That makes the general election a sham. No write-in candidate has ever won an election in Florida. And in many of these cases, the write-in candidates are not serious, but stalking horses for the dominant political party.
Nevertheless, the Florida Supreme Court has ruled that the write-ins must be treated as if they are legitimate.
And thus there is a need to close this loophole through an amendment to the Constitution.
Enter the Constitution Revision Commission, which meets every 20 years to propose amendments for the voters.
There are high hurdles for these amendments. First, it takes 22 of the commission's 37 members to place an amendment on the ballot. Then the amendment must receive 60 percent of the votes in order to pass.
The Times-Union has supported these high bars for amending the Constitution in order to ensure they are well crafted and serious.
A good example was the medical marijuana amendment, which failed on the first try, was improved and then passed on the second attempt.
The commission is considering a total of eight amendments. We can heartily endorse several others:
- Increasing the mandatory retirement age of judges and justices from 70 to 75. Many of those in the judiciary are in fine physical shape and bring valuable experience.
- Automatically restoring voting rights to ex-felons who have served all of their jail time, probation and parole with the exception of those who committed homicides and sexual offenses.
Bottom line, when the Legislature is unwilling to act, the people must be given the chance to fill the void with Constitutional amendments.
The Sun Sentinel on a proposal to allow adoptees over 18 to learn their biological parents' identities:
State Rep. Richard Stark of Weston is on a mission. For the second year in a row, he has introduced a bill in the Florida Legislature that would let adopted people over age 18 examine their original birth certificates to learn the identity of their natural parents.
Florida is in the company of 26 other states that grant access only under court order. Sixteen states give partial access to adoptees, usually after jumping through a cumbersome and expensive series of hoops. Just nine states grant the easy access outlined in Stark's bill.
At issue is an adoptee's right to answer a fundamental human question: "Who am I and where did I come from?" Without the original birth certificate, that question is not easily answered.
The popularity of services such as Ancestry.com testifies to the thirst for discovering our roots. And the growth of genetic medicine makes knowing the identity of our parents all the more important.
Infant adoptees are issued two birth certificates, the original at birth and a revised one at the conclusion of the adoption. The original bears the names of the mother and father. The revised one, the names of the new parents.
In all but those nine states, the original is sealed. Stark and thousands of other adoptees believe that deprives them of vital information without a court order.
Practically speaking, sealing the records makes it hard to learn the identity of the birth parents, which is precisely why advocates of the current policy favor it. Birth parents, they say, should be protected from unwanted scrutiny.
Arguing that point is State Rep. Jason Brodeur, R-Sanford. Like Stark, an adoptee, Brodeur is acutely aware of the sensitivity to privacy among all parties in an adoption — the adoptee, the birth parents and the adopting parents.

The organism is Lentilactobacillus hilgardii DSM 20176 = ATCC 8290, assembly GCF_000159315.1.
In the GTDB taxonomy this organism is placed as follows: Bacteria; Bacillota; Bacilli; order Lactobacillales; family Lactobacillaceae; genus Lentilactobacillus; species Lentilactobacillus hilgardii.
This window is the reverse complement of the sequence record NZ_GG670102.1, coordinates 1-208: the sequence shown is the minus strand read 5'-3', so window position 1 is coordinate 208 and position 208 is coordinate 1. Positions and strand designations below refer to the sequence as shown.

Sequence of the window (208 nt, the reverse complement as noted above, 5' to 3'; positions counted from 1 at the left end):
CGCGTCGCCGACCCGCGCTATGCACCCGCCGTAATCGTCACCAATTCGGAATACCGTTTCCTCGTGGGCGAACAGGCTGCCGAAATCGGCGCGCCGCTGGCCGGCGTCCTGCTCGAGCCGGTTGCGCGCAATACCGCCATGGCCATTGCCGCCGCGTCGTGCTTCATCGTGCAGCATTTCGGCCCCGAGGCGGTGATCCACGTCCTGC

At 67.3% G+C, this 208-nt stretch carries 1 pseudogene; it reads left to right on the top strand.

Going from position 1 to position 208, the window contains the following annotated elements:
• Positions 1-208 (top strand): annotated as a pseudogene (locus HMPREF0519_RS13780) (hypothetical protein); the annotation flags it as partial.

He believes, along with many others, that the prospect of disclosure could prompt a would-be mother to abort a pregnancy rather than go through the adoption process.
Opponents also believe disclosure violates the promise of confidentiality that prompts many to agree to adoption.
Stark and his fellow advocates suggest a financial interest for opponents of disclosure. Getting a court order to unseal birth records requires expensive legal help, something the adoption bar favors.
Restricted access was not always the case in Florida. Until 1977 an adoptee was able to gain access to his or her original birth certificate.
But the law was vague on the question of who could adopt, an omission nettlesome to many.
So the Legislature closed what they saw as a loophole. They barred gays and lesbians from adopting. Having done that, they also added the confidentiality provision in the rewrite.
The ban on gays adopting held until 2010, when an appeals court pronounced the prohibition unconstitutional. But the birth record seal remained in place.
Stark sees the issue as common-sense fairness, fundamental to answering someone's basic questions about who they are.
This is a zero-sum game. If the natural parents enjoy the cloak of anonymity, the adoptee is denied the right to learn his genetic identity. If the adoptee wins the debate, the natural parents are exposed.
Keeping the record sealed until the adoptees' 18th birthday isn't a perfect solution, but it does balance competing interests. Two decades of anonymity for the natural parents seems like a fair swap for a lifetime of doubt, uncertainty and mystery for the adoptee.
As in virtually all conflicts between rights, the task before us is to strike a balance. We cherish the freedoms enumerated in the First Amendment, for example, yet we continue to struggle with where to draw the line between the right to speak and the wish to muzzle hate speech.
We believe the merits in this argument lie on the side of the adoptee who, under current law, is totally cut out of the equation, but has the biggest stake in the outcome.
The Legislature owes this year's bill a hearing, something it failed to get last session.
The law has needed changing for 40 years. A modification is overdue. Surely it is within the ability of the Legislature to address this question in a way that is fair for all.